On Thursday, attackers stormed a United Nations base, where civilians had taken refuge, in South Sudan. According to officials, two Indian peacekeepers were killed, with many others feared dead.
United Nations deputy spokesman Farhan Haq reported that officials at the UN had lost contact with the base at Akobo in Jonglei state and that the fate of more than thirty ethnic Dinka civilians sheltering there was also unknown. UN Deputy Secretary General Jan Eliasson, who strongly condemned the attack, stated “we have received reports of people killed and injured and are in the process of verifying.”
India’s UN ambassador Asoke Mukerji confirmed that two Indian peacekeepers were “targeted and killed” in the assault on Akobo. An injured Indian soldier was taken to hospital. A minute’s silence for the soldiers was held at a UN meeting on peacekeeping in New York. UN deputy spokesman Haq further noted that forty other Indian peacekeepers, along with six UN police advisors, were moved to safety at a nearby South Sudan People’s Liberation Army (SPLA) camp. The UN Mission in South Sudan (UNMISS) will send sixty reinforcements and aircraft in order to pick up the peacekeepers however they are not scheduled to arrive in Akobo until Friday as it is difficult to get to. The latest attack was reportedly carried out by ethnic Nuer youths.
In the wake of this recent attack, the UN Security Council called emergency consultations to occur on Friday as the crisis in South Sudan, where hundreds have been killed this week in battles between President Salva Kiir and former vice president Riek Machar, continues to mount. A statement released by a spokesman for UN Secretary General Ban Ki-moon indicated that the UN leader was “appalled” by the attack on Akobo. The statement added that if reports of civilian deaths were confirmed, “those responsible must be held accountable for their crimes.” Ban also noted “the future of this young nation requires its current leadership to do everything possible to prevent South Sudan descending into the chaos that would be such a betrayal of the ideals behind its long struggle for independence.”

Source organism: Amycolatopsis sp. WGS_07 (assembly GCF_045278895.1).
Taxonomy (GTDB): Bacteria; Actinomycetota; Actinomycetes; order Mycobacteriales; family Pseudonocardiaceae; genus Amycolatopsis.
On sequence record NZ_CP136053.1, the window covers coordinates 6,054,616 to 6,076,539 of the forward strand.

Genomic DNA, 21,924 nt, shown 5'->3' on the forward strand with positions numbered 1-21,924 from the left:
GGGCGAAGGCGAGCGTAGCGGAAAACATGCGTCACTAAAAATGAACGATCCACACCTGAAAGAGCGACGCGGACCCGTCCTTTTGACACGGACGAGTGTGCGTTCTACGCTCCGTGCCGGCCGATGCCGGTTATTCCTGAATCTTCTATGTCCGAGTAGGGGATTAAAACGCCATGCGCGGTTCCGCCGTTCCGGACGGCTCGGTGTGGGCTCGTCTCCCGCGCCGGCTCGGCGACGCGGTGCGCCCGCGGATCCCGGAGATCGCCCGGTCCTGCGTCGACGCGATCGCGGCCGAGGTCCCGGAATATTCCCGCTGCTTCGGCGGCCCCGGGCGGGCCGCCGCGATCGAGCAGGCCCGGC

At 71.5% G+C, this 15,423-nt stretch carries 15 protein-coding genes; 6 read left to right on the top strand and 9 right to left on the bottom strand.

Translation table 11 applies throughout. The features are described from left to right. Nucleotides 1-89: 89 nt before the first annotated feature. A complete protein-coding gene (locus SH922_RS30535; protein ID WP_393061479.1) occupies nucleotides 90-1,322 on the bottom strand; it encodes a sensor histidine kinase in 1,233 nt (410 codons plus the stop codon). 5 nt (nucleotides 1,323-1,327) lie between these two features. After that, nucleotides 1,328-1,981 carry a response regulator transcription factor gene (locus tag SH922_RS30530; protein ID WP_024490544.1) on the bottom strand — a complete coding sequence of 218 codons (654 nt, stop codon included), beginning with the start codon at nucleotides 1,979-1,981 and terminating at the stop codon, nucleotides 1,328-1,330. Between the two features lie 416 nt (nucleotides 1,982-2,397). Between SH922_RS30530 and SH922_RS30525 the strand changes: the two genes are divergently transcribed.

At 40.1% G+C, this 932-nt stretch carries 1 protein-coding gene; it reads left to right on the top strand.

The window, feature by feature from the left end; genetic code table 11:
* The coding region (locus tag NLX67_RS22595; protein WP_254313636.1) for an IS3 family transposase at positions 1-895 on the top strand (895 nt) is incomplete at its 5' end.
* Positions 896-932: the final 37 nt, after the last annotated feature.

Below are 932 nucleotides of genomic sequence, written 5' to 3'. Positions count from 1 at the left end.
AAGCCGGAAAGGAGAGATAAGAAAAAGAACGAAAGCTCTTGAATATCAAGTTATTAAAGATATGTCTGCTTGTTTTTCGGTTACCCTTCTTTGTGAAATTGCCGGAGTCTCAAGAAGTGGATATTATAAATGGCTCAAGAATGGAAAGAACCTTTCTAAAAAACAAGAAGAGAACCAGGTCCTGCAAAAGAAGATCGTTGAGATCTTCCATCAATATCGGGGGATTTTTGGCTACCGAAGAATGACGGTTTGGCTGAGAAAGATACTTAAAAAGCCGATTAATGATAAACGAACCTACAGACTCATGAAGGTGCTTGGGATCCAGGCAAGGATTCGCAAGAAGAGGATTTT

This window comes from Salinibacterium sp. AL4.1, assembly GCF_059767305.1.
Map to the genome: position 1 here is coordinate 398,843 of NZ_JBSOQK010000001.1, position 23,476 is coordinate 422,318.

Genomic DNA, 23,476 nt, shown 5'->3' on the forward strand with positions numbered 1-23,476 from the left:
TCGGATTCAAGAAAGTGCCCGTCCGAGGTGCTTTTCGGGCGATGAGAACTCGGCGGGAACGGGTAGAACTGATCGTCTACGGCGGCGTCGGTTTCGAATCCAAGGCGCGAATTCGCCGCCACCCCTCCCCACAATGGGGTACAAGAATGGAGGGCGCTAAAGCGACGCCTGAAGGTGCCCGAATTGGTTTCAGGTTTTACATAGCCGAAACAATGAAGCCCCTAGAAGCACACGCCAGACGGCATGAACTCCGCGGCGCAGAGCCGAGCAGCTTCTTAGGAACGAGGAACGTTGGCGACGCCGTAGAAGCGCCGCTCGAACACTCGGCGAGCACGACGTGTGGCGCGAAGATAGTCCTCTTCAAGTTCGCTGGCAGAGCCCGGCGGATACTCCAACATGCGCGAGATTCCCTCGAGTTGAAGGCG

Meanwhile in Bor, the capital of Jonglei state, officials have indicated that UN forces are protecting 1,000 civilians who have gathered around a base. They are also protecting the Bor airstrip. Bor fell to Riek Machar’s forces on Wednesday.
Since clashes between rival factions of the army erupted on Sunday, hundreds of people have been killed in the capital city Juba. UN deputy spokesman Haq indicated on Thursday that there were unconfirmed reports of several students killed by security forces at Juba University. According to a spokesman for the university, several hundred students have stayed on the university campus and have requested protection from UN forces. Between 2,000 and 5,000 civilians have also gathered at the Kator complex in Juba. They have also requested help from the UNMISS mission. In turn, more than 15,000 people have sought shelter at two UN and one World Food Programme (WFP) compounds in Juba.